Monkey see, monkey do

Most management books say you should model the behavior you want from your employees. That’s good advice—sometimes.

In some cases you can serve as a role model and still not get the results you seek. Employees may either not heed your example or find it hard to copy:

As a rule, demonstrate behavior when it’s hard to explain or break down into steps. If you’re training salespeople how to network at a conference, have them tail you as you meet and greet attendees. They’re bound to pick up some tips by osmosis, even if you can’t commit to paper exactly what you do that works.

Also demonstrate what you want if you face a credibility problem. Perhaps you’re new and unproven— and you’re much younger than the grizzled veterans you now oversee. If employees doubt your background or experience, showing them what you want them to do can convince them to follow your lead.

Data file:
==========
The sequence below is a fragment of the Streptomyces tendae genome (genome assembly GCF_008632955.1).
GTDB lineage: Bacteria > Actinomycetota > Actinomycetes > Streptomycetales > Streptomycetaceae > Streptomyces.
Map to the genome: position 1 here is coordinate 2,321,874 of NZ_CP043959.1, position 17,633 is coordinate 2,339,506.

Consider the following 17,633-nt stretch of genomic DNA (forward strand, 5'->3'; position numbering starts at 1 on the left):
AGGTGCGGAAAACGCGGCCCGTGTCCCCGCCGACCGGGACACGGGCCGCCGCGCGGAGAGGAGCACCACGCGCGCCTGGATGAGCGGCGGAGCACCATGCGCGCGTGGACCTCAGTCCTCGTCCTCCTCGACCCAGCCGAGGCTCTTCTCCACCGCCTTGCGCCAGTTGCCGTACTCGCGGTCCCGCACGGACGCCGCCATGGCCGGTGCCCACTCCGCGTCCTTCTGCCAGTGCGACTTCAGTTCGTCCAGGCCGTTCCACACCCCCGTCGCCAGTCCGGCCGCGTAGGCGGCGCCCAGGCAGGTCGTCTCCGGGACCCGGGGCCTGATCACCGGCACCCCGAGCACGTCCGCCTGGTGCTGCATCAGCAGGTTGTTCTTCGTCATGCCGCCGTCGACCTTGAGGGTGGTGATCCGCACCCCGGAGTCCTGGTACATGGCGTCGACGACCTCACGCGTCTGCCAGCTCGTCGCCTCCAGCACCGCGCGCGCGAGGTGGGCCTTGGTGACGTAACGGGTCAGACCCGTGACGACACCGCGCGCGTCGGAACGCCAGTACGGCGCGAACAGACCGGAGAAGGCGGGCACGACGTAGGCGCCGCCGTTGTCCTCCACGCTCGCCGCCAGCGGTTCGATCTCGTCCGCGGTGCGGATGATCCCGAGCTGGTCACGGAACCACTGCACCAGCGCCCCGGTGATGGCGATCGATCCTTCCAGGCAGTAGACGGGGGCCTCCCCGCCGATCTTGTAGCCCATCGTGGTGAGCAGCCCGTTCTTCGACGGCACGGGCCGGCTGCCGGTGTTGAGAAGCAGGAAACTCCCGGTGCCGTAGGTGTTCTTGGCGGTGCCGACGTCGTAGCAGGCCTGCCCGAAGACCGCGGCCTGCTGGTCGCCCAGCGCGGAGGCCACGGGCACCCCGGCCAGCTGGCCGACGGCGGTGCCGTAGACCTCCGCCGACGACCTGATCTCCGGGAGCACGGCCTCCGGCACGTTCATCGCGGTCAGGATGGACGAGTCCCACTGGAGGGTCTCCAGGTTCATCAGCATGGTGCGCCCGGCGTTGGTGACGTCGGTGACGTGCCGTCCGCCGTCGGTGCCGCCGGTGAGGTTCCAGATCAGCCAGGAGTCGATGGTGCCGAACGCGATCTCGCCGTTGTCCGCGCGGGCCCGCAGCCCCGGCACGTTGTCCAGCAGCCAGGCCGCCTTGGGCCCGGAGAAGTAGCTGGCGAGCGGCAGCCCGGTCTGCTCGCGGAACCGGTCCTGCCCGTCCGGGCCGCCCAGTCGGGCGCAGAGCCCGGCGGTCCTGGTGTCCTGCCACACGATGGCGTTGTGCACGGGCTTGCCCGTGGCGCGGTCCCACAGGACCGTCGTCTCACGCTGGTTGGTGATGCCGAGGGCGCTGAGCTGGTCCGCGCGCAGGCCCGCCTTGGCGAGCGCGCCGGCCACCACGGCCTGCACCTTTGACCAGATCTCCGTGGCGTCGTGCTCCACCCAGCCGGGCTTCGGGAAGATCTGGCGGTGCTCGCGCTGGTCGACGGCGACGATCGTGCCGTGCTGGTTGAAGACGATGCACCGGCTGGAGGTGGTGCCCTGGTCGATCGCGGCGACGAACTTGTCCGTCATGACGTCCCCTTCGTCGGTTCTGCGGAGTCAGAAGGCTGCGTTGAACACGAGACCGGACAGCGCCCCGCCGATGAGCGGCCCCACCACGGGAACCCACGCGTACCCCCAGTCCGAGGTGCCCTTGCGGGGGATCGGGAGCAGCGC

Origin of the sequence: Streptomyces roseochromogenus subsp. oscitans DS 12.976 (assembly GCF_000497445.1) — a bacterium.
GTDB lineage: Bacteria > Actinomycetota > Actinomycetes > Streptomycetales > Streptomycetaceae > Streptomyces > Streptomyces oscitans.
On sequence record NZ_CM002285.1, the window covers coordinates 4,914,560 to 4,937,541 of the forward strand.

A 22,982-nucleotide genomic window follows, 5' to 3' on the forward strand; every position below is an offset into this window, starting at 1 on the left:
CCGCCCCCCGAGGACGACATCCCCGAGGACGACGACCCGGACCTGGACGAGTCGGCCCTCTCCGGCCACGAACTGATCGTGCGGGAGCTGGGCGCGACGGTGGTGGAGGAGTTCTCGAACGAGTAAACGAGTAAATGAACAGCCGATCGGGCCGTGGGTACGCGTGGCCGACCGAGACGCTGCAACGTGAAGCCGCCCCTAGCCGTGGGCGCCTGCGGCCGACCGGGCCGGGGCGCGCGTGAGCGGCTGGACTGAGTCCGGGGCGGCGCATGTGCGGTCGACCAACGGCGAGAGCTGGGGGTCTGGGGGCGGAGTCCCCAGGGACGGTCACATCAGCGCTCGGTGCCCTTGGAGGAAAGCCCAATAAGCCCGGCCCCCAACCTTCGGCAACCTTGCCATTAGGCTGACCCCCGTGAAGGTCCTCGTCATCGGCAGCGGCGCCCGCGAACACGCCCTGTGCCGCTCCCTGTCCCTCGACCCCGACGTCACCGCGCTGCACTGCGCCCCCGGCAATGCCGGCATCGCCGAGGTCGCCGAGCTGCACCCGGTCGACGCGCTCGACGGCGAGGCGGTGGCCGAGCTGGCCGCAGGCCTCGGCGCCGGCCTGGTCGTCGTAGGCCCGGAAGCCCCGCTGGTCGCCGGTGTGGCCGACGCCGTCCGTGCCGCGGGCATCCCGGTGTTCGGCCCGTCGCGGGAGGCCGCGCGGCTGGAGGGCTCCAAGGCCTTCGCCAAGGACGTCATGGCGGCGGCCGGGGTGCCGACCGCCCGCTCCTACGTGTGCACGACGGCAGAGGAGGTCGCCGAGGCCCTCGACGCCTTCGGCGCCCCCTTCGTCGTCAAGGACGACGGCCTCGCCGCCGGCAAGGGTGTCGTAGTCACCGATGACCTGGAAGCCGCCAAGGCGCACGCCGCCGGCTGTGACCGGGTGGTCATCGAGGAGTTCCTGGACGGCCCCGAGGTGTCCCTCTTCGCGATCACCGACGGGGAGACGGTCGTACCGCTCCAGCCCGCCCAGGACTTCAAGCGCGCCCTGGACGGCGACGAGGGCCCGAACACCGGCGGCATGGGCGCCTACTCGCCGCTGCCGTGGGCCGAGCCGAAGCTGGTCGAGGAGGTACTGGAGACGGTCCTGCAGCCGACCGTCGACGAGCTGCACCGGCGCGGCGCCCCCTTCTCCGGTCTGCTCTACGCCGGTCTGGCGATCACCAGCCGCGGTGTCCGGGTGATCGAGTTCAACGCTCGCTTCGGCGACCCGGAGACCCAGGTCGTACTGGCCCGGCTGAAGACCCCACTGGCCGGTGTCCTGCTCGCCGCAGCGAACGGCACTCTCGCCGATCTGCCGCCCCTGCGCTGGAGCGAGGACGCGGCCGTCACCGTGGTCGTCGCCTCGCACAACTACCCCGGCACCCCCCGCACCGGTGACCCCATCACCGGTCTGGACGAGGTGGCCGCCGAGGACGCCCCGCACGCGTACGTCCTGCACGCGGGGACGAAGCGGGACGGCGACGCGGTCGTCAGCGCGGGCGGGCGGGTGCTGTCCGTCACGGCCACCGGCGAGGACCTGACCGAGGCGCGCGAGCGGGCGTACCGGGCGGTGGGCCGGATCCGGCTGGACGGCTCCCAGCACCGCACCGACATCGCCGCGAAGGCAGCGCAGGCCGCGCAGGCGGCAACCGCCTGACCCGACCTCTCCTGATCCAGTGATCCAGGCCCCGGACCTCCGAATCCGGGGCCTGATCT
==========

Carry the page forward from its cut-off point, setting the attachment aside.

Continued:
Don’t model the desired behavior when your employees already understand what you need. They may benefit from more practice rather than observing you.

Finally, skip the modeling if you want people to figure it out for themselves. If there’s more than one “right” way, let them troll for solutions.